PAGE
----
IDEAS home Printed from
MyIDEAS: Log in (now much improved!) to save this article

Why the grass is not always greener: the competing effects of environmental regulations and factor intensities on US specialization

  • Cole, Matthew A.
  • Elliott, Robert J.R.
  • Shimamoto, Kenichi

No abstract is available for this item.

If you experience problems downloading a file, check if you have the proper application to view it first. In case of further problems read the IDEAS help page. Note that these files are not on the IDEAS site. Please be patient as the files may be large.

File URL:
Download Restriction: Full text for ScienceDirect subscribers only

As the access to this document is restricted, you may want to look for a different version under "Related research" (further below) or search for a different version of it.

Article provided by Elsevier in its journal Ecological Economics.

Volume (Year): 54 (2005)
Issue (Month): 1 (July)
Pages: 95-109

in new window

Handle: RePEc:eee:ecolec:v:54:y:2005:i:1:p:95-109
Contact details of provider: Web page:

References listed on IDEAS
Please report citation or reference errors to , or , if you are the registered author of the cited work, log in to your RePEc Author Service profile, click on "citations" and make appropriate adjustments.:

as in new window
  1. Mody, Ashoka & Roy, Subhendu & Wheeler, David & Dasgupta, Susmita, 1995. "Environmental regulation and development : a cross-country empirical analysis," Policy Research Working Paper Series 1448, The World Bank.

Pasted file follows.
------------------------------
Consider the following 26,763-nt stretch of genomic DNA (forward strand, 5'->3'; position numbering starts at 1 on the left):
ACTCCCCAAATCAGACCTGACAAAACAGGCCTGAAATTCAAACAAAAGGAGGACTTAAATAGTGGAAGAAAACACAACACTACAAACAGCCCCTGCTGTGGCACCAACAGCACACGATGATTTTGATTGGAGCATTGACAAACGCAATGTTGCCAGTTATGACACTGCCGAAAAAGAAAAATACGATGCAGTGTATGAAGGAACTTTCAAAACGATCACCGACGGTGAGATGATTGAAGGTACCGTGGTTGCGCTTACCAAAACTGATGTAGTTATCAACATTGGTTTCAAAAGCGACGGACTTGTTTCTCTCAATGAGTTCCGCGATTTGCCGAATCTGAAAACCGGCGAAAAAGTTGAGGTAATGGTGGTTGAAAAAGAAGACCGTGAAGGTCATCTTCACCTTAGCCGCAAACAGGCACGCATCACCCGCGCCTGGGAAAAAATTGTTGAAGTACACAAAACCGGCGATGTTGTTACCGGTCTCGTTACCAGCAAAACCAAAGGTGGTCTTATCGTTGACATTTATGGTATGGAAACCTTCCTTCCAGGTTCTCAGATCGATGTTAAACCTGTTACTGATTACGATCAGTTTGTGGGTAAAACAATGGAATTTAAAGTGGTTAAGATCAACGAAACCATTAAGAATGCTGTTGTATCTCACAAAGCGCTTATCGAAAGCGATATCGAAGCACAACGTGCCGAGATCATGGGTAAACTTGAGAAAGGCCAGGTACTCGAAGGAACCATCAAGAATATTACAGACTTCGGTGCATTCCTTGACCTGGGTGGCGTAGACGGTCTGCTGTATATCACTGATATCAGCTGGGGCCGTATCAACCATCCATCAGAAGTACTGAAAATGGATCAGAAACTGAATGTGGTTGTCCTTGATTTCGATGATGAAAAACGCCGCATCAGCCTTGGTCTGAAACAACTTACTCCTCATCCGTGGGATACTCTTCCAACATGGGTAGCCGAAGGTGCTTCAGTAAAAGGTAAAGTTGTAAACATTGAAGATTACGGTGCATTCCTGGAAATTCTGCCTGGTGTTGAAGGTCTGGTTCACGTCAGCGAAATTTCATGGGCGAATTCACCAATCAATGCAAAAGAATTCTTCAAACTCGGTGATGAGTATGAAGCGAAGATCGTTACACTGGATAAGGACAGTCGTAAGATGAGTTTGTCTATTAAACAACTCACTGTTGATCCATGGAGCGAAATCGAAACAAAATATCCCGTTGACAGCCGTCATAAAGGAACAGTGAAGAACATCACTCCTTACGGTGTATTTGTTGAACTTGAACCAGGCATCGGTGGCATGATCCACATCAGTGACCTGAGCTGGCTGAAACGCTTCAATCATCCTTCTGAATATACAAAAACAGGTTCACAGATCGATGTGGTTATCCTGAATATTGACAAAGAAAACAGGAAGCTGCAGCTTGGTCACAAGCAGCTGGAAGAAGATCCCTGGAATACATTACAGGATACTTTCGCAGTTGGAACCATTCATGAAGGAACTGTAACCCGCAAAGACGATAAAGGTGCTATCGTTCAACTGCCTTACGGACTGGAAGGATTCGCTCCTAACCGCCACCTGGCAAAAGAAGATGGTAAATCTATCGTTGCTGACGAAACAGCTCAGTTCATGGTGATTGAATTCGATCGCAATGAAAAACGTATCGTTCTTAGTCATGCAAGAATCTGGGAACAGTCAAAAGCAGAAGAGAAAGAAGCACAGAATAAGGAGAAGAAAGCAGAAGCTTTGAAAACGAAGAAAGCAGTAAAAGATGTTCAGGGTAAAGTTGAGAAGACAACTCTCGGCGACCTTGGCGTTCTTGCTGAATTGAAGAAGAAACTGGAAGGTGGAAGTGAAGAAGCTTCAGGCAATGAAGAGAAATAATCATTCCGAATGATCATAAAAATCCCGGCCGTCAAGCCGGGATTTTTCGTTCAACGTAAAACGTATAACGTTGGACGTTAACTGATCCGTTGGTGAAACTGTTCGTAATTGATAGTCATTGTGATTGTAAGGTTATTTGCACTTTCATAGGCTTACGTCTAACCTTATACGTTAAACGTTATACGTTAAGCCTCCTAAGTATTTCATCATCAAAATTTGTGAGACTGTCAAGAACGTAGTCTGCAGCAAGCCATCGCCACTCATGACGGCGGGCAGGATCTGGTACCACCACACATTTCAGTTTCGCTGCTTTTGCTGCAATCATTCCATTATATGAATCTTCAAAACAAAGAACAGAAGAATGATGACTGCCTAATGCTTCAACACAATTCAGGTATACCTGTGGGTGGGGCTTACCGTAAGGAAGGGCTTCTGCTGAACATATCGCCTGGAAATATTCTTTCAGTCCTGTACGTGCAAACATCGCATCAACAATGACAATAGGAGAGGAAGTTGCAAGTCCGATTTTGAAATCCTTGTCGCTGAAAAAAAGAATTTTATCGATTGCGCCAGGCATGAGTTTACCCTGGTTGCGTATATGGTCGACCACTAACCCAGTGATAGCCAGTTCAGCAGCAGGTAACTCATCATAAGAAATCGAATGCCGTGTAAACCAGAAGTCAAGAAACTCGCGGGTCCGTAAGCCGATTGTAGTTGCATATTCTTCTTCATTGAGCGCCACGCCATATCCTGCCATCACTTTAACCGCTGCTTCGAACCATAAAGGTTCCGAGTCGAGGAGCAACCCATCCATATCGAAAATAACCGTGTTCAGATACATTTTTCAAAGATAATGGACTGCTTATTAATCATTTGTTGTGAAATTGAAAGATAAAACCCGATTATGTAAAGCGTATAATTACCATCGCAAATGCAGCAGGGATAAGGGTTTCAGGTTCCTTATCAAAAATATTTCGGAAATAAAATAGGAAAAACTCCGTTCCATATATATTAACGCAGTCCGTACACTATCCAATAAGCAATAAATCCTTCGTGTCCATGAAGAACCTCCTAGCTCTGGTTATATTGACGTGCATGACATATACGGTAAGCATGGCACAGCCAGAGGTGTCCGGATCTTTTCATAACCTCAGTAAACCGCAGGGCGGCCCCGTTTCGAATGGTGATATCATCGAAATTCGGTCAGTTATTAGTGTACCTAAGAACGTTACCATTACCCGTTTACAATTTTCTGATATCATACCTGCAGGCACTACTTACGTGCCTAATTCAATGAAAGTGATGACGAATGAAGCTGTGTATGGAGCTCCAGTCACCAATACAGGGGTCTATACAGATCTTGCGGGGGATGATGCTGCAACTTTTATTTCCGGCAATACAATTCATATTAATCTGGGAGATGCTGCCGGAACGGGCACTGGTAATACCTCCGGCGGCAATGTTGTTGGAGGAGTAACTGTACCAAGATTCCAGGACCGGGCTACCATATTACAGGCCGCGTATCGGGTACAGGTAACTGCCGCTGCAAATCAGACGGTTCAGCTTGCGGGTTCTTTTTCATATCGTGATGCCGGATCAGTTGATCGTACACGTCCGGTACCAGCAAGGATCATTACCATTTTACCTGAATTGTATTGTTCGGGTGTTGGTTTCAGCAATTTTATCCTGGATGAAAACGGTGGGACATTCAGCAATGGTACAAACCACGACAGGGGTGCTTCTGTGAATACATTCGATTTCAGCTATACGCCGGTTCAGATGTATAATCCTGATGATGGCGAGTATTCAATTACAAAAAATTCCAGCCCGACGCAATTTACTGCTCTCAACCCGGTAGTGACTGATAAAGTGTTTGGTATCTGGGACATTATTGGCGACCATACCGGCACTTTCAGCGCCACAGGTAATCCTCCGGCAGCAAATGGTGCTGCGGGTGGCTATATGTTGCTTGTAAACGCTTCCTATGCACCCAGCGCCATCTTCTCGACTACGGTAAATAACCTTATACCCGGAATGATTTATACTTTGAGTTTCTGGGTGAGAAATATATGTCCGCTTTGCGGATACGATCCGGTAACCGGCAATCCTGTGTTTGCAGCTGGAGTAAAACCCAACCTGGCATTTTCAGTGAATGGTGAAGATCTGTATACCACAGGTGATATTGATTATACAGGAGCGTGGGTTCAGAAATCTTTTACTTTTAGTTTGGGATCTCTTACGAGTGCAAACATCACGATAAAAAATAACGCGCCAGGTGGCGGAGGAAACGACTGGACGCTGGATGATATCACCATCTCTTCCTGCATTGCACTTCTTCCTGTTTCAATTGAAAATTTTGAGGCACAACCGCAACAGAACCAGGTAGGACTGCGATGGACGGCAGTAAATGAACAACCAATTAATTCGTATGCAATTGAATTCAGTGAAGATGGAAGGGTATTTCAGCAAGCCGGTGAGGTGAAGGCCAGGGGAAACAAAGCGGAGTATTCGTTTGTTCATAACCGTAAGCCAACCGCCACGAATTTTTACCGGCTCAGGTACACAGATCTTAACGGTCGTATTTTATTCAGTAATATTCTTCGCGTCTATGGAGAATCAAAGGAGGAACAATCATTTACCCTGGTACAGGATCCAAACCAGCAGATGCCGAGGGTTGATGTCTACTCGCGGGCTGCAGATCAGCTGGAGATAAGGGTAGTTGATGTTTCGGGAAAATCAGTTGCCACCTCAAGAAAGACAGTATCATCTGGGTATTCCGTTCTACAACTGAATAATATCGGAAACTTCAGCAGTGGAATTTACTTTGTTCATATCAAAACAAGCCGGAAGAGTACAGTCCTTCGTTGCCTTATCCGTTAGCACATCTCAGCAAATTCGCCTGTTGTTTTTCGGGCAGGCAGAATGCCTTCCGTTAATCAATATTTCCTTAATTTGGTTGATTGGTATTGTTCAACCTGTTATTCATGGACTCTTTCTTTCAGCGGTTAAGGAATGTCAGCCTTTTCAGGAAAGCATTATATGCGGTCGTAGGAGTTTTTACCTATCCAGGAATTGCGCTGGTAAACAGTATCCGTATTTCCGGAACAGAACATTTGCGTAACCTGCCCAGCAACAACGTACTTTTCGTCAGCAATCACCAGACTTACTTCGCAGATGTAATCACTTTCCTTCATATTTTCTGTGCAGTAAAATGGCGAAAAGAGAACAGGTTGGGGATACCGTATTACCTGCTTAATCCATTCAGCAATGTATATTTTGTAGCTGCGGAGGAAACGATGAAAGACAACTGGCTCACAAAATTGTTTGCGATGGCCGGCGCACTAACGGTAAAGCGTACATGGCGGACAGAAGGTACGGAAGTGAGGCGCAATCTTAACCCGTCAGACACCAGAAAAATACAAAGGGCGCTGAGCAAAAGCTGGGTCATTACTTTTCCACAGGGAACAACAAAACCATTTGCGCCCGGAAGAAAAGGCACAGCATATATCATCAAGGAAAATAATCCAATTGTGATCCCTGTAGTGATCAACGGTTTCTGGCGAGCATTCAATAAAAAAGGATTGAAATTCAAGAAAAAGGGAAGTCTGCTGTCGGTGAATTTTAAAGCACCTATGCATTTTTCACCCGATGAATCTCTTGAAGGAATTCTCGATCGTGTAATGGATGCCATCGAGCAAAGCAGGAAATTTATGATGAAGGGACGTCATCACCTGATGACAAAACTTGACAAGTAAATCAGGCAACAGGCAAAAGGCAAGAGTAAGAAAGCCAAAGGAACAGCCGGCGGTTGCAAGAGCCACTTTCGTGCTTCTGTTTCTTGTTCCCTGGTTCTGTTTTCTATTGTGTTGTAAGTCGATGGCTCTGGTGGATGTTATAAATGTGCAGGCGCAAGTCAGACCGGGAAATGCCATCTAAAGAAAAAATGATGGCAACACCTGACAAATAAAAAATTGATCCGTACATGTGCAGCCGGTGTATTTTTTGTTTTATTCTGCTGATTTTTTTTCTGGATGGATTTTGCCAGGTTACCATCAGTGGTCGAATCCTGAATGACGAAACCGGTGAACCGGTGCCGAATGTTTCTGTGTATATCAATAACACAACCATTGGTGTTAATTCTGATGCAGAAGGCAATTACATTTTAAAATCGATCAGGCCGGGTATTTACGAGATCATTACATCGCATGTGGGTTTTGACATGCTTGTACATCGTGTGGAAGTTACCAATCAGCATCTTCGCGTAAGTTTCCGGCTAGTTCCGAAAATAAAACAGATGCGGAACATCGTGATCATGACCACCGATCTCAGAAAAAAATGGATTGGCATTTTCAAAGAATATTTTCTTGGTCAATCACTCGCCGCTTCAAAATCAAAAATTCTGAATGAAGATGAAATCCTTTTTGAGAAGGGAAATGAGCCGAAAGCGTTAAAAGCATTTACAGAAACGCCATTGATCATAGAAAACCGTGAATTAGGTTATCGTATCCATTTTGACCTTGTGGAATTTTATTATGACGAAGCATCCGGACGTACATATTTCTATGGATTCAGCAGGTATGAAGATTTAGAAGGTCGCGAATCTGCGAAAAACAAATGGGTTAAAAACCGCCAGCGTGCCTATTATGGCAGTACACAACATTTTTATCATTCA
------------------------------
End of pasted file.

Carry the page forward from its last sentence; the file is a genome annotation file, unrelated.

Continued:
2. Tobey, James A, 1990. "The Effects of Domestic Environmental Policies on Patterns of World Trade: An Empirical Test," Kyklos, Wiley Blackwell, vol. 43(2), pages 191-209.
  3. Martin Jänicke & Manfred Binder & Harald Mönch, 1997. "‘Dirty industries’: Patterns of change in industrial countries," Environmental & Resource Economics, Springer;European Association of Environmental and Resource Economists, vol. 9(4), pages 467-491, June.
  4. Baumol,William J. & Oates,Wallace E., 1988. "The Theory of Environmental Policy," Cambridge Books, Cambridge University Press, number 9780521311120, April.
  5. Harry Bowen, 1985. "On measuring comparative advantage: A reply and extension," Review of World Economics (Weltwirtschaftliches Archiv), Springer;Institut für Weltwirtschaft (Kiel Institute for the World Economy), vol. 121(2), pages 351-354, June.
  6. Pethig, Rudiger, 1976. "Pollution, welfare, and environmental policy in the theory of Comparative Advantage," Journal of Environmental Economics and Management, Elsevier, vol. 2(3), pages 160-169, February.
  7. Werner Antweiler & Brian R. Copeland & M. Scott Taylor, 2001. "Is Free Trade Good for the Environment?," American Economic Review, American Economic Association, vol. 91(4), pages 877-908, September.
  8. van Beers, Cees & van den Bergh, Jeroen C J M, 1997. "An Empirical Multi-country Analysis of the Impact of Environmental Regulations on Foreign Trade Flows," Kyklos, Wiley Blackwell, vol. 50(1), pages 29-46.
  9. Balassa, Bela, 1986. "Comparative Advantage in Manufactured Goods: A Reappraisal," The Review of Economics and Statistics, MIT Press, vol. 68(2), pages 315-19, May.
  10. Ballance, Robert H & Forstner, Helmut & Murray, Tracy, 1987. "Consistency Tests of Alternative Measures of Comparative Advantage," The Review of Economics and Statistics, MIT Press, vol. 69(1), pages 157-61, February.